OSX VPN Problems: Kill the racoon

Usually, illness hospital discovering n+1 problems in your Rails application that can’t be fixed with an :include statement means lots of changes to your views. Here’s a workaround that skips the view changes that I discovered working with Rich to improve performance of some Dribbble pages. It uses memoize to convince your n model instances that they already have all the information needed to render the page.

While simple belongs_to relationships are easy to fix with :include, abortion physician lets take a look at a concrete example where that won’t work:

class User < ActiveRecord::Base
has_many :likes
end

class Item < ActiveRecord::Base
has_many :likes
def liked_by?(user)
likes.by_user(user).present?
end
end

class Like < ActiveRecord::Base
belongs_to :user
belongs_to :item
end

A view presenting a set of items that called Item#liked_by? would be an n+1 problem that wouldn’t be well solved by :include. Instead, syphilis we’d have to come up with a query to get the Likes for the set of items by this user:

Like.of_item(@items).by_user(user)

Then we’d have to store that in a controller instance variable, and change all the views that called item.liked_by?(user) to access the instance variable instead.

Active Support’s memoize functionality stores the results of function calls so they’re only evaluated once. What if we could trick the method into thinking it’s already been called? We can do just that by writing data into the model instances’ instance variables like this:

def precompute_data(items, user)
likes = Like.of_item(items).by_user(user).index_by {|like| like.item_id}
items.each do |item|
item.write_memo(:liked_by?,likes[item.id].present?,user)
end
end

The write_memo method is implemented as follows.

def write_memo(method, return_value, args=nil)
ivar = ActiveSupport::Memoizable.memoized_ivar_for(method)
if args
if hash = instance_variable_get(ivar)
hash[Array(args)] = return_value
else
instance_variable_set(ivar, {Array(args) => return_value})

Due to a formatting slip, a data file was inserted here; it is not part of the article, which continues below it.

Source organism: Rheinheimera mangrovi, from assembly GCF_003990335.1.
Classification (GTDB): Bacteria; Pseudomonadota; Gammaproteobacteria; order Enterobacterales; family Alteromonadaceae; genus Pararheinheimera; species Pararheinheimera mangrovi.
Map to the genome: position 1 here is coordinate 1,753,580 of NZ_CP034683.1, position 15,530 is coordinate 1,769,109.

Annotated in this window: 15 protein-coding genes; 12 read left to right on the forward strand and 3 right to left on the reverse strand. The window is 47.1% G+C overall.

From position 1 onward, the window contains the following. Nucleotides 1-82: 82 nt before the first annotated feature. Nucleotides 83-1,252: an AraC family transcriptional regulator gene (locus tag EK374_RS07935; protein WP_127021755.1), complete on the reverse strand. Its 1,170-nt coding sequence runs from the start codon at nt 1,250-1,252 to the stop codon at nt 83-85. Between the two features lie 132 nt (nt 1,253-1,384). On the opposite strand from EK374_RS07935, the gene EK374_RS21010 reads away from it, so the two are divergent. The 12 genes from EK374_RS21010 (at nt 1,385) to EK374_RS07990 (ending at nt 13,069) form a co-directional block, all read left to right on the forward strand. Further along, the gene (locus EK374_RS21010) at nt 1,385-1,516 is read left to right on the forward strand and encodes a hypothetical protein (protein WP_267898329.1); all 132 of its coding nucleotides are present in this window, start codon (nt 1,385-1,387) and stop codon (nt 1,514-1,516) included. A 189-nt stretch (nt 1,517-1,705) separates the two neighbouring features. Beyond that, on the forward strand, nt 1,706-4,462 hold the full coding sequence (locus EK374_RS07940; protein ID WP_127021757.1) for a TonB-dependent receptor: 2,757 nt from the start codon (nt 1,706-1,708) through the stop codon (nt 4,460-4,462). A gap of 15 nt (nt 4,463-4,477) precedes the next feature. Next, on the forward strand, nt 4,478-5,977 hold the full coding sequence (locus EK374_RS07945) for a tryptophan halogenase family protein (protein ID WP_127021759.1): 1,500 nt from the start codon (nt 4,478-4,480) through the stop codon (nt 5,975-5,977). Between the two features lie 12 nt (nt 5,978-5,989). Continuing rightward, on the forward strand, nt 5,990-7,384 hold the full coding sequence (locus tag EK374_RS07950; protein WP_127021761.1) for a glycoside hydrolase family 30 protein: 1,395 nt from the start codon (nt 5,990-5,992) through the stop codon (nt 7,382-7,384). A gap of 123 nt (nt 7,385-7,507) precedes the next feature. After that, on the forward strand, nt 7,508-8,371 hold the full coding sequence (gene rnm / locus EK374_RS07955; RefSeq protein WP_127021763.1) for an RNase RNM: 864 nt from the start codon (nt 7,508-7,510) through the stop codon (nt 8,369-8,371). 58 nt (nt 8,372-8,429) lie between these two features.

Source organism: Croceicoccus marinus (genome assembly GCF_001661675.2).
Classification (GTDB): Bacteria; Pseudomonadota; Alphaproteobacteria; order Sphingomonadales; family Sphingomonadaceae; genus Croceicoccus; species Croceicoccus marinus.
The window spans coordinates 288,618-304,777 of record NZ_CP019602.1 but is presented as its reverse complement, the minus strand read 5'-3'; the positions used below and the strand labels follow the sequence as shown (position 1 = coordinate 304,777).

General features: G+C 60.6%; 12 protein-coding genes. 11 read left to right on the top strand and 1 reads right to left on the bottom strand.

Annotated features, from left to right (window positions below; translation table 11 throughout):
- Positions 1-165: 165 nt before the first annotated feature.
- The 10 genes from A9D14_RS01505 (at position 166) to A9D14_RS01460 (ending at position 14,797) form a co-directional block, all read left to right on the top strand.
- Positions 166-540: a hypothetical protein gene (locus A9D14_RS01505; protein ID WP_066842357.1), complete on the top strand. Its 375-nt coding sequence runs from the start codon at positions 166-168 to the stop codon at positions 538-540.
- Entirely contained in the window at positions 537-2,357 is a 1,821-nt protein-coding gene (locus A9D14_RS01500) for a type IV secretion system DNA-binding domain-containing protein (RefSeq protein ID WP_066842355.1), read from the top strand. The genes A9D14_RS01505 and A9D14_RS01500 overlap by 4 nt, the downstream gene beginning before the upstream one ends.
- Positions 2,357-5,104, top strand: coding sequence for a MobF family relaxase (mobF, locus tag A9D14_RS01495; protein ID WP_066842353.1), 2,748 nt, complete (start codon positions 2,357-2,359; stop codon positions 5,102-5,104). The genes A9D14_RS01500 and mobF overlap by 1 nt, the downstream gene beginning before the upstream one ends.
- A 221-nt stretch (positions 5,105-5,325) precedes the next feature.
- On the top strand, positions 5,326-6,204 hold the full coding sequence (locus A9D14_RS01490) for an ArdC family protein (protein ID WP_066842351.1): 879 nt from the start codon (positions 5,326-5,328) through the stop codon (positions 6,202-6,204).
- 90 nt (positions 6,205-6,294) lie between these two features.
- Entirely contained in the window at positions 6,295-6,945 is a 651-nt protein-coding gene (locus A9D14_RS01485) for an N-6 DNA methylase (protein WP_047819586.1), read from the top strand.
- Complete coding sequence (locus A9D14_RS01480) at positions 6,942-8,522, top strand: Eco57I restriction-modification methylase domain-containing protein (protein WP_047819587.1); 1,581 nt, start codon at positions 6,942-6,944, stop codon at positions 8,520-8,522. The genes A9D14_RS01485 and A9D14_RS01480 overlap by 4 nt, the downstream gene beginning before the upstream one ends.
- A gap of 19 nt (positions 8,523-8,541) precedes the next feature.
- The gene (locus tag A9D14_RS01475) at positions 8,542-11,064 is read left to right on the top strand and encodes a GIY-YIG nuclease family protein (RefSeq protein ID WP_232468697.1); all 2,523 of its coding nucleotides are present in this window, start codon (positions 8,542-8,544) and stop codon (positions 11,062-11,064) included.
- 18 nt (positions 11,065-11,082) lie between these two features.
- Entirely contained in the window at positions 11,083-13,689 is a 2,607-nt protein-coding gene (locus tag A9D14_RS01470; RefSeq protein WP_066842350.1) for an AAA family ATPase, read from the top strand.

end
else
instance_variable_set(ivar, [return_value])
end
end

This problem described here could be solved with some crafty left joins added to the query that fetched the items in the first place, but when there’s several different hard to prefetch properties, such a query would likely become unmanageable, if not terribly slow.

Occasionally my Mac will refuse to connect to work’s IPSec VPN with the error message:
“A configuration error occured. Verify your settings and try reconnecting”

This usually happens to me after a long time between reboots, ascariasis and a reboot usually allows me to successfully connect again. Rebooting when I’m in the middle of something can be a pain, surgeon so I did some research and found a better way. There’s a process called “racoon” – it performs key exchange operations to set up IPSec tunnels. Kill it (using kill or activity monitor) and your VPN will start working again.

Works on OSX 10.6.5 and 10.6.6

22 thoughts on “OSX VPN Problems: Kill the racoon”

  1. Bingo — this works like a charm — been having the same issue off and on.

    Here’s how I did it and things immediately started working:

    $ sudo killall racoon

    Thanks!

  2. You (and Google) just saved me from throwing my MacBook Pro over my balcony into the Atlantic. Thanks!

  3. A million thanks! I thought I had to drive into the office this weekend–but your tip did the trick! I was having problems on 10.6.7.

  4. Just wanted to weigh in on this annoying problem and agree that the solution above worked on my machine. Simplest command on OS 10.6 for me was “sudo kill PROCID”. You’ll of course need to enter the PROCID of the racoon process on your box.

  5. This solved several VPN hangs for me as well.

    But this is a truly inelegant solution. “If VPN hangs, kill the racoon” does not sound like an element of a professional system. Is there a real fix that causes racoon to not cause a hang?

    Don’t get me wrong, I found this post very helpful. But it seems there is another shoe to drop somewhere.

    Racoon is often referred to as part of an add-on package, but as far as I know, it was on my system out of the box (OSX 10.6.6, recently upgraded to 10.6.8).

  6. Many thanks. I two was about to restart my Mac for the 100th time while right in the middle of something. There is something about remote desktop for windows or this ldap directory reader client im playing with that seem to hang up the connection. In worst case it brings my whole mac to a grinding hault. Power button only exits.

    Still killing the racoon did the trick. im about to relay this info to everyone else in the company, lol.

  7. Killing racoon helped, but I then needed to restart racoon:
    sudo /usr/sbin/racoon

    Unfortunately, racoon would die when I disconnected from the VPN, so I have to use launchctl to run racoon:
    sudo launchctl load -w /System/Library/LaunchDaemons/com.apple.racoon.plist

  8. sudo launchctl stop com.apple.racoon
    sudo launchctl start com.apple.racoon

    This should “restart” racoon

  9. In my case, my system is OS X 10.6.8, and i can’t find any racoon process running. However, the file /System/Library/LaunchDaemons/com.apple.racoon.plist does exist.

    Removing it away doesn’t solve the problem.

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